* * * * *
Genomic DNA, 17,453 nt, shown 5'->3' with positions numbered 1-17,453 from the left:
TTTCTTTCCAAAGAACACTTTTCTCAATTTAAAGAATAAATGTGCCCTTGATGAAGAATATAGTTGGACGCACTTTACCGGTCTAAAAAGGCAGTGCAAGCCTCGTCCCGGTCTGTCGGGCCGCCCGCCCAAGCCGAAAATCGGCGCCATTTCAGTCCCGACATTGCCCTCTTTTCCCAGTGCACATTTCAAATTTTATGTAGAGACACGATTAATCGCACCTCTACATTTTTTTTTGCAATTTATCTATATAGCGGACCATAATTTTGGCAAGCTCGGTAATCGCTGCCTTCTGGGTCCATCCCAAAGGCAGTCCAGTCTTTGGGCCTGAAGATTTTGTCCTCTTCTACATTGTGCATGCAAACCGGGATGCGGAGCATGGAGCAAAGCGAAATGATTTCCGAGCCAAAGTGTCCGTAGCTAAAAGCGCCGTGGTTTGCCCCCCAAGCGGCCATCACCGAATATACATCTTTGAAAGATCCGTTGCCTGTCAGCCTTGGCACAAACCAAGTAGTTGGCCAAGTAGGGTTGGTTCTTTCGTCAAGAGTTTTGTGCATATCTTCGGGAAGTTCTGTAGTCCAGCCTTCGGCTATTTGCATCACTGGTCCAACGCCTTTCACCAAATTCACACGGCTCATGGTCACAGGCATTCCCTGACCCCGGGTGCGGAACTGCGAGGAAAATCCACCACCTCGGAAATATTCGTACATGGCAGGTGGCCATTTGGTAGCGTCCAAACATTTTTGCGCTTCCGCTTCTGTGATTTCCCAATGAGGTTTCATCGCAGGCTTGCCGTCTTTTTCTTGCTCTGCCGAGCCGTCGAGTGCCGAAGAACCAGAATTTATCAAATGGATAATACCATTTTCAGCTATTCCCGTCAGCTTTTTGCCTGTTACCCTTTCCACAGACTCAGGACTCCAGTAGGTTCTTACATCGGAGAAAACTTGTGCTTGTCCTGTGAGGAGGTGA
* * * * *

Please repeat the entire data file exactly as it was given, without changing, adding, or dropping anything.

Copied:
Genomic DNA, 17,453 nt, shown 5'->3' with positions numbered 1-17,453 from the left:
TTTCTTTCCAAAGAACACTTTTCTCAATTTAAAGAATAAATGTGCCCTTGATGAAGAATATAGTTGGACGCACTTTACCGGTCTAAAAAGGCAGTGCAAGCCTCGTCCCGGTCTGTCGGGCCGCCCGCCCAAGCCGAAAATCGGCGCCATTTCAGTCCCGACATTGCCCTCTTTTCCCAGTGCACATTTCAAATTTTATGTAGAGACACGATTAATCGCACCTCTACATTTTTTTTTGCAATTTATCTATATAGCGGACCATAATTTTGGCAAGCTCGGTAATCGCTGCCTTCTGGGTCCATCCCAAAGGCAGTCCAGTCTTTGGGCCTGAAGATTTTGTCCTCTTCTACATTGTGCATGCAAACCGGGATGCGGAGCATGGAGCAAAGCGAAATGATTTCCGAGCCAAAGTGTCCGTAGCTAAAAGCGCCGTGGTTTGCCCCCCAAGCGGCCATCACCGAATATACATCTTTGAAAGATCCGTTGCCTGTCAGCCTTGGCACAAACCAAGTAGTTGGCCAAGTAGGGTTGGTTCTTTCGTCAAGAGTTTTGTGCATATCTTCGGGAAGTTCTGTAGTCCAGCCTTCGGCTATTTGCATCACTGGTCCAACGCCTTTCACCAAATTCACACGGCTCATGGTCACAGGCATTCCCTGACCCCGGGTGCGGAACTGCGAGGAAAATCCACCACCTCGGAAATATTCGTACATGGCAGGTGGCCATTTGGTAGCGTCCAAACATTTTTGCGCTTCCGCTTCTGTGATTTCCCAATGAGGTTTCATCGCAGGCTTGCCGTCTTTTTCTTGCTCTGCCGAGCCGTCGAGTGCCGAAGAACCAGAATTTATCAAATGGATAATACCATTTTCAGCTATTCCCGTCAGCTTTTTGCCTGTTACCCTTTCCACAGACTCAGGACTCCAGTAGGTTCTTACATCGGAGAAAACTTGTGCTTGTCCTGTGAGGAGGTGA